During the surge we always maintained here that as soon as the American military presence in Iraq decreased, the jihad would resume. Only someone who doesn’t know anything about the belief-system of those who fight against Americans in Iraq, and who doesn’t believe that it is necessary to know anything about that belief system, and who makes all kinds of unwarranted assumptions about the motives and goals of those attacking us in that country, could possibly have ever thought otherwise. Unfortunately, such people fill the highest positions in Washington. And so here again comes the fruit of their misconceived and failed policies, and yet once again the response will almost certainly be to call for more of the same.
I am not saying that Americans troops should stay in Iraq indefinitely. I’m saying that the whole Iraq democracy project was foredoomed because of the Sharia imperative. And to think that we have in any way brought “stability” to Iraq at this point is to misdiagnose the problem there yet again, to ignore the depth and bitterness of the Sunni/Shi’ite divide, and to dismiss the lessons of history. But here again, that’s what’s they do every day in Washington.
“Attacks on Baghdad Green Zone Surge,” by Steven Lee Myers and Thom Shanker for the New York Times, September 29:
BAGHDAD — The heavily fortified Green Zone in Iraq’s capital has in recent weeks come under an intensifying barrage of rocket attacks, and a senior American military commander suggested Wednesday that Iranian-backed militias were behind the attacks in an effort to influence the formation of a new Iraqi government.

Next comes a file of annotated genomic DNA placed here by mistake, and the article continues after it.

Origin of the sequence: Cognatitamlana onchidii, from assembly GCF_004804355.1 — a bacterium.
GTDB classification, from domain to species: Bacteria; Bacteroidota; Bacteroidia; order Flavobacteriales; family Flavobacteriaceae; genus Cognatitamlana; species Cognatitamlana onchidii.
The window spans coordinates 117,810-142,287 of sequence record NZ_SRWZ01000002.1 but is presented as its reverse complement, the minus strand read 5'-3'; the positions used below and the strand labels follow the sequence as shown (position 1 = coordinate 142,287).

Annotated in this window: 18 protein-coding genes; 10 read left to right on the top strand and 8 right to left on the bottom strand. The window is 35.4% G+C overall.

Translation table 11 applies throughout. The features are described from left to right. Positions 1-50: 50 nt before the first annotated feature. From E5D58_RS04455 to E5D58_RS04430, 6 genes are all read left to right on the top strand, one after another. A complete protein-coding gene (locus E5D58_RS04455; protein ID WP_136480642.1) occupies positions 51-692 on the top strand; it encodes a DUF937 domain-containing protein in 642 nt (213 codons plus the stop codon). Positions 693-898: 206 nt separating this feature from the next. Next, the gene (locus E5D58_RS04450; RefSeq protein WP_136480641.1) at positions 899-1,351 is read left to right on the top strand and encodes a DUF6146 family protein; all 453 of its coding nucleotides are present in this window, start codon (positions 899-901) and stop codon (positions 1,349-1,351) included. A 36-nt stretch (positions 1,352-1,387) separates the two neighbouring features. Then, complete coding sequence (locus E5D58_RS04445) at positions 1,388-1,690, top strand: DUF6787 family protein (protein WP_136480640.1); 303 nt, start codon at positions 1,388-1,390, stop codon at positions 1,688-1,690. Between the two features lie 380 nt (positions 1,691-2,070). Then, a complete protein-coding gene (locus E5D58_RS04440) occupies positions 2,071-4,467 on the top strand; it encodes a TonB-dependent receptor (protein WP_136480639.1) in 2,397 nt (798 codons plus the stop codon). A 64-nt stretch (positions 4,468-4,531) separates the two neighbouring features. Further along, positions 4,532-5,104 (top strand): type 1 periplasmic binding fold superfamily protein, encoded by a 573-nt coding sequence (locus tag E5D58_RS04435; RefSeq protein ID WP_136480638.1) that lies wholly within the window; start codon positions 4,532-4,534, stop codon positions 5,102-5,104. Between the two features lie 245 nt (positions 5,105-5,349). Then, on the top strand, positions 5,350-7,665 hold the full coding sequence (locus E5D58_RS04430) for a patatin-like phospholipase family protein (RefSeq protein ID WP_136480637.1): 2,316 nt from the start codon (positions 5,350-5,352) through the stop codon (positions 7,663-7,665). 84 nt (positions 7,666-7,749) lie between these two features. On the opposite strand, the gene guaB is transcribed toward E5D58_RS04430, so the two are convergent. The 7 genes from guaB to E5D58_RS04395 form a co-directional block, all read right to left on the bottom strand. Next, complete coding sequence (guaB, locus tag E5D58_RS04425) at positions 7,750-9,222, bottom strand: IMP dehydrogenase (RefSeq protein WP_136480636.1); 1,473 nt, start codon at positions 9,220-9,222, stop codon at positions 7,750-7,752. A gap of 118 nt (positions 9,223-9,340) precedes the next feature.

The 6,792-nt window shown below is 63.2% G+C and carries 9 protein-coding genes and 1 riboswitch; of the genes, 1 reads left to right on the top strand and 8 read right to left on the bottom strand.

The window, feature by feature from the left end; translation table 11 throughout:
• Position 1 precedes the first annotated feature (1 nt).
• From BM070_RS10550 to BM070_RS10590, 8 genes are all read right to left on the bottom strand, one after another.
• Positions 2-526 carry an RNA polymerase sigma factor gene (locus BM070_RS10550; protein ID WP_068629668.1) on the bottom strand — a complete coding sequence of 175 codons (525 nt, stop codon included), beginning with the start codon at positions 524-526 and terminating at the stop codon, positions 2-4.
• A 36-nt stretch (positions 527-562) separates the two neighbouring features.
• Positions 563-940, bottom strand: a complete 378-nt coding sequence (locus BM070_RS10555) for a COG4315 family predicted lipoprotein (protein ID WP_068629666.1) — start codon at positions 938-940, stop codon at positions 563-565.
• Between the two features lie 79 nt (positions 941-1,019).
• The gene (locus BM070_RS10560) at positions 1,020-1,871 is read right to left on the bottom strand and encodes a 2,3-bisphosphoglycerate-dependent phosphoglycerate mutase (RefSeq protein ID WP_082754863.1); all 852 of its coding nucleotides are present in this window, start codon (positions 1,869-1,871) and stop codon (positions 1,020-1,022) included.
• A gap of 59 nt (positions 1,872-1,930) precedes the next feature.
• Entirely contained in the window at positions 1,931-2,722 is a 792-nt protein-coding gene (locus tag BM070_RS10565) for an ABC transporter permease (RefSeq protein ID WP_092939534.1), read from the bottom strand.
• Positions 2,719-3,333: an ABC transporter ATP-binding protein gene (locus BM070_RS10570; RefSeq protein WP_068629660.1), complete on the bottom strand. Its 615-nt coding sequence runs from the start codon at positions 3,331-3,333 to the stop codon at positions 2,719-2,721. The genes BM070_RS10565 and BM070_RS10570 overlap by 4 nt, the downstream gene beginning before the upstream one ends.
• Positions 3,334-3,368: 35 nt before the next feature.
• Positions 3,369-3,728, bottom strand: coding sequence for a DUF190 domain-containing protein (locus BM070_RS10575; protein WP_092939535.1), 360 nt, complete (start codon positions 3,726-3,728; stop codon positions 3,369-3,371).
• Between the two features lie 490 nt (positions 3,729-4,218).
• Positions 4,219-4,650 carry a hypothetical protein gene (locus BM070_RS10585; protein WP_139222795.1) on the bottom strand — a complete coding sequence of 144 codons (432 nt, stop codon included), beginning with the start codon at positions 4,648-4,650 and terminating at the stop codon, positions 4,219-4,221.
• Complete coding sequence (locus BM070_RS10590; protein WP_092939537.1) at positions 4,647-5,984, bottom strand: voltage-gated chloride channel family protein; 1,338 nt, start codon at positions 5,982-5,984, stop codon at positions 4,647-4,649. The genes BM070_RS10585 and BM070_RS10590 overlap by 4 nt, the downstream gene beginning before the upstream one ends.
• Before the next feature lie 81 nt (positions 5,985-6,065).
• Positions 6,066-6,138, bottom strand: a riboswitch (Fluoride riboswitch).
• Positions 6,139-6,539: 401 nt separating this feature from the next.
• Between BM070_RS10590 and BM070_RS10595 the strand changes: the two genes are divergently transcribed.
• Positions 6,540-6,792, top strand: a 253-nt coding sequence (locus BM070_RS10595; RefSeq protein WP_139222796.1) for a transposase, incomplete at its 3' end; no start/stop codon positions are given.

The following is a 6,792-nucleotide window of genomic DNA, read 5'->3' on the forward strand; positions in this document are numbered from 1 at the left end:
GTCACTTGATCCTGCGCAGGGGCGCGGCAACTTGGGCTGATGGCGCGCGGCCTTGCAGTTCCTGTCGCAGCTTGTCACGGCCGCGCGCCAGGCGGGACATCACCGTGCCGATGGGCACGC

The attacks — 23 in the past month, including 2 on Wednesday — have alarmed American officials and raised questions about the ability of Iraq’s security forces to stamp out attacks on the capital’s governmental and diplomatic core.
They have coincided with President Obama’s declaration of the end of the American combat mission here on Aug. 31 and the fitful, convoluted negotiations among Iraq’s major political blocs to choose a new prime minister and thus a new government….
“It’s very difficult to do diplomacy and development without adequate security,” Secretary of State Hillary Rodham Clinton said at a conference on Tuesday in Washington, though she did not directly address the recent attacks.
“So as our troops go out of Iraq, which is the plan, then we have to figure out how do we provide enough of a security envelope for our diplomats and our development experts to do the work that we’re now asking them to do.”…
Good luck with that.